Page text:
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Biggleswade, Bedfordshire

Historical Description

Biggleswade, a parliamentary division, a market town, and a parish in Bedfordshire. The town stands in a fertile valley on the right bank of the river Ivel, adjacent to the G.N.R., having a station of the same name, 10½ miles ESE of Bedford, and 41 NNW of London. It was anciently called Bykleswade. It suffered destruction of 150 houses by fire in 1785, and it now contains many neat modern houses. The town-hall, erected in 1814, was enlarged and improved in 1888 at a cost of £900. The parish church is Early English with Late chance], was originally collegiate, and contains some very interesting brasses. The living is a vicarage in the diocese of Ely; net yearly value, £260 with residence, in the gift of the Bishop of Ely. There is also a church dedicated to St John the Baptist, erected in 1883, and Baptist, Calvinistic, Primitive Methodist, and Wesleyan chapels. The Brethren have also a place of worship here. The cemetery, which covers an area of 2 acres, has two mortuary chapels, and is under the control of a Burial Board of 9 members. The workhouse, erected at a cost of £4850, has accommodation for 320 inmates. The town has a fair water supply derived from springs in the neighbourhood. The country round is celebrated for its fertility, and is largely devoted to the growth of potatoes, cucumbers, onions, known as "Biggleswade violets," and other vegetables used for pickling purposes. A weekly market is held on Wednesday for corn. There are fairs on 14 Feb., Saturday in Easter week, Whit Monday, 27 Sept., and 8 Nov. for horses and live stock. It is a seat of petty sessions and a polling place, and has a head post, money order, and telegraph office. Some Roman relics, several armour-clad human skeletons, and about 300 gold coins of Henry VI. have been found in the neighbourhood. The environs are pleasant, and contain some handsome villas and mansions. The parish includes also the hamlets of Holme and Stratton. Acreage, 4647; population, 4943. At Stratton Park, about a mile SE of the town, the Cottonian Library was preserved, after being removed from Connington, in the time of the Civil War.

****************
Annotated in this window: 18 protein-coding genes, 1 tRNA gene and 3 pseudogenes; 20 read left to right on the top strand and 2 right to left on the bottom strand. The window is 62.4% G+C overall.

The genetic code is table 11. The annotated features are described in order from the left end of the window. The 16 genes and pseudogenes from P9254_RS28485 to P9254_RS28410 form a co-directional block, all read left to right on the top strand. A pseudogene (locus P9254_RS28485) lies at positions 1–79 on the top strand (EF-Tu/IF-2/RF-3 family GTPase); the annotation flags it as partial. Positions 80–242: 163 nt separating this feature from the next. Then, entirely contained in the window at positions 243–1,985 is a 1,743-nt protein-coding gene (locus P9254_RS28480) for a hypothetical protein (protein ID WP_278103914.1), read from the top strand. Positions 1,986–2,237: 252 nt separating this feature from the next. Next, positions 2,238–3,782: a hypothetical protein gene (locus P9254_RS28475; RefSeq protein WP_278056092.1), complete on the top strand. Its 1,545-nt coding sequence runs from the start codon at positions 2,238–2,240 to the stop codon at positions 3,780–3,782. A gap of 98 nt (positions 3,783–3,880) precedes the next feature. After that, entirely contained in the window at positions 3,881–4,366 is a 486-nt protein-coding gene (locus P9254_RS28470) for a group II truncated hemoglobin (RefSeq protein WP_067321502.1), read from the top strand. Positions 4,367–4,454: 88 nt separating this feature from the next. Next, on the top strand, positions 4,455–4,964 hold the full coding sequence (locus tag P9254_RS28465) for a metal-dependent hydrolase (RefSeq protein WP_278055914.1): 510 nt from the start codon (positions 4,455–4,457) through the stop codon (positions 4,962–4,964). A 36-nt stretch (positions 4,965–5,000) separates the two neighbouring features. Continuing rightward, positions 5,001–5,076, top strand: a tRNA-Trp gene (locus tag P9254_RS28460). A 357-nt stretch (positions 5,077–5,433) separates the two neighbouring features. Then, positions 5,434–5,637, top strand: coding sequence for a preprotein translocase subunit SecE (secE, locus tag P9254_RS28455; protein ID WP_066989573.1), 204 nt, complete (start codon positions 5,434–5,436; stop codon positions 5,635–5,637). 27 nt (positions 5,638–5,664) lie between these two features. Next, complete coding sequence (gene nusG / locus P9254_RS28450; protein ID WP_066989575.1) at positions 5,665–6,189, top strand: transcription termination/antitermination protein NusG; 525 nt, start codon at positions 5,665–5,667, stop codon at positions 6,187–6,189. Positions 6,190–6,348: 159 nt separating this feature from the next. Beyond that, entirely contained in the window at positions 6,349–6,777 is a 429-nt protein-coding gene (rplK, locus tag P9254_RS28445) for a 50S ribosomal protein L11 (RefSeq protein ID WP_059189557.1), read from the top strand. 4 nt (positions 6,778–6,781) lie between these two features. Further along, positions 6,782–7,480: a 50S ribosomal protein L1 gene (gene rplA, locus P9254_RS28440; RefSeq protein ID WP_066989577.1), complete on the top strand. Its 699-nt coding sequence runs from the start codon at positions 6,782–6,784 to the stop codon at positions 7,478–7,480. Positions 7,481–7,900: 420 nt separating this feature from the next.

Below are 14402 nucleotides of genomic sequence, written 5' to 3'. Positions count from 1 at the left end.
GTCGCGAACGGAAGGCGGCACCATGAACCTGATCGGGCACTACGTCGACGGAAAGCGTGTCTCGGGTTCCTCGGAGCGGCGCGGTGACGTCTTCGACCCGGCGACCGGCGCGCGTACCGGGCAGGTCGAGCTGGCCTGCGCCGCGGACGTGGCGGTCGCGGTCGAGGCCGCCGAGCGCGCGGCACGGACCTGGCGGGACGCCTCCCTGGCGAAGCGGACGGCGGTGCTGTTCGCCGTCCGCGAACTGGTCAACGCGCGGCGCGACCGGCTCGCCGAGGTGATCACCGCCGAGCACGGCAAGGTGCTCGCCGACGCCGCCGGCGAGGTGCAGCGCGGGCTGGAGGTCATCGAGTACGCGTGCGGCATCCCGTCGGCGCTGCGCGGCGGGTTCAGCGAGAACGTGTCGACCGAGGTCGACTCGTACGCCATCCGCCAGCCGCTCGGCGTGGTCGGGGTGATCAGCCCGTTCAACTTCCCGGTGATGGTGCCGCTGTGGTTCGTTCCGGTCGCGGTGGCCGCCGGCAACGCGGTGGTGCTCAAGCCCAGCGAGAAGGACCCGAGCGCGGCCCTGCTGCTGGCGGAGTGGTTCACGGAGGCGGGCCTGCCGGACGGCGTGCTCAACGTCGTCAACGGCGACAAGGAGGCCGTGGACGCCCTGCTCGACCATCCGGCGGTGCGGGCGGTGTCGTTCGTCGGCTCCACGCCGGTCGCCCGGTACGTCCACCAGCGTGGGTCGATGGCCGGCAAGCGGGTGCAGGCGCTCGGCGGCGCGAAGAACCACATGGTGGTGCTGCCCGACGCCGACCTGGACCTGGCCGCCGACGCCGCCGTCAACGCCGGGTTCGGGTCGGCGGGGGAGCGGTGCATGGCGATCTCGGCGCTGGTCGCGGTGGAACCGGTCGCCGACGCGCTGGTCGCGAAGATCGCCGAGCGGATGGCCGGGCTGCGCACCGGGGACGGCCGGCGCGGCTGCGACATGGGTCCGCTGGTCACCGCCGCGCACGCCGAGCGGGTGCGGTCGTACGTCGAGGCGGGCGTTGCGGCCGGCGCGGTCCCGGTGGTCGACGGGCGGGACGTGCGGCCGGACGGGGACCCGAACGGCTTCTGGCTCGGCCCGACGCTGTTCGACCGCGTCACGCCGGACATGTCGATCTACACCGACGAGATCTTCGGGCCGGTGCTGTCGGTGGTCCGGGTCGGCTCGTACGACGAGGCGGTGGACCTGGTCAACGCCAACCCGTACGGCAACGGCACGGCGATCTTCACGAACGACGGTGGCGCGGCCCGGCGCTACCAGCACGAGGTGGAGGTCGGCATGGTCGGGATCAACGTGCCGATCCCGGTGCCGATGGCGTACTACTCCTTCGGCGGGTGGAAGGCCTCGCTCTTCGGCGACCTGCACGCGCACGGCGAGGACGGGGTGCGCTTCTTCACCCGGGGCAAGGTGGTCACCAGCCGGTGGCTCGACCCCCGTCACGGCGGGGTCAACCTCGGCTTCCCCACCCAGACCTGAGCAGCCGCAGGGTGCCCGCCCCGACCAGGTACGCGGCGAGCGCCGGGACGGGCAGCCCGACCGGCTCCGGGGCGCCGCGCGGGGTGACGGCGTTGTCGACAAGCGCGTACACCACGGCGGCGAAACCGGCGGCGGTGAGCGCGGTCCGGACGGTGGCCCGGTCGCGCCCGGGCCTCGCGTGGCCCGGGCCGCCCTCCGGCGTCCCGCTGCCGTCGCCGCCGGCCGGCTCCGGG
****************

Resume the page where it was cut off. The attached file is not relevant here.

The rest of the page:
Biggleswade Parliamentary Division of Bedfordshire was formed under the Redistribution of Seats Act of 1885, and returns one member to the House of Commons. Population, 64,457. The division includes the following:-Sharnbrook-Bletsoe, Bolnhurst, Garlton, Chellington, Colmworth, Colworth Farm, Dean, Farndish, Felmersham, Harrold, Keysoe, Knotting, Melchbourne, Milton Ernest, Odell, Pavenham, Pertenhall, Puddington, Riseley, Sharnbrook, Shelton, Souldrop, Staughton (Little), Thurleigh, Tilbrook, Wimmington, Yielden; Bedford-Barford (Great), Barford (Little), Biddenham, Bromham, Cardington, Clapham, Cople, Eastcotts, Eaton Socon, Elstow, Goldington, Kempston, Oakley, Ravensden, Renhold, Roxton, Stagsden, Stevinton, Turvey, Wilden, Willington, Wilshampstead, Wootton; Biggleswade-Arlesey, Astwick, Biggleswade, Blunham, Campton, Chicksands, Clifton, Cockayne Hatley, Dunton, Edworth, Everton, Eyeworth, Henlow, Holwell, Langford, Meppershall, Muggerhanger, Northill, Potton, Rowney, Sandy, Shefford, Shefford Hardwicke, Southill, Stondon (Upper), Stotfold, Sutton, Tempsford, Warden, Wrestlingworth; Ampthill (part of)- Cranfield, Marston Moretaine, Lidlington, Millbrook, Ampthill, Houghton Conquest, Haynes, Maulden, Clophill; Bedford, municipal borough.

Transcribed from The Comprehensive Gazetteer of England & Wales, 1894-5


The following is a list of the administrative units in which this place was either wholly or partly included.

Ancient CountyBedfordshire 
Ecclesiastical parishBiggleswade St. Andrew 

Any dates in this table should be used as a guide only.

Church Records

The parish register dates from the year 1670

The Bedfordshire and Luton Archives and Records Service (BLARS) hold the registers for Biggleswade: Baptisms 1697-1974, Marriages 1607-1972, Burials 1697-1942, Banns 1823-1983. Transcripts in either book or microfiche form for registers prior to 1813 can be purchased from the BLARS (see website for details).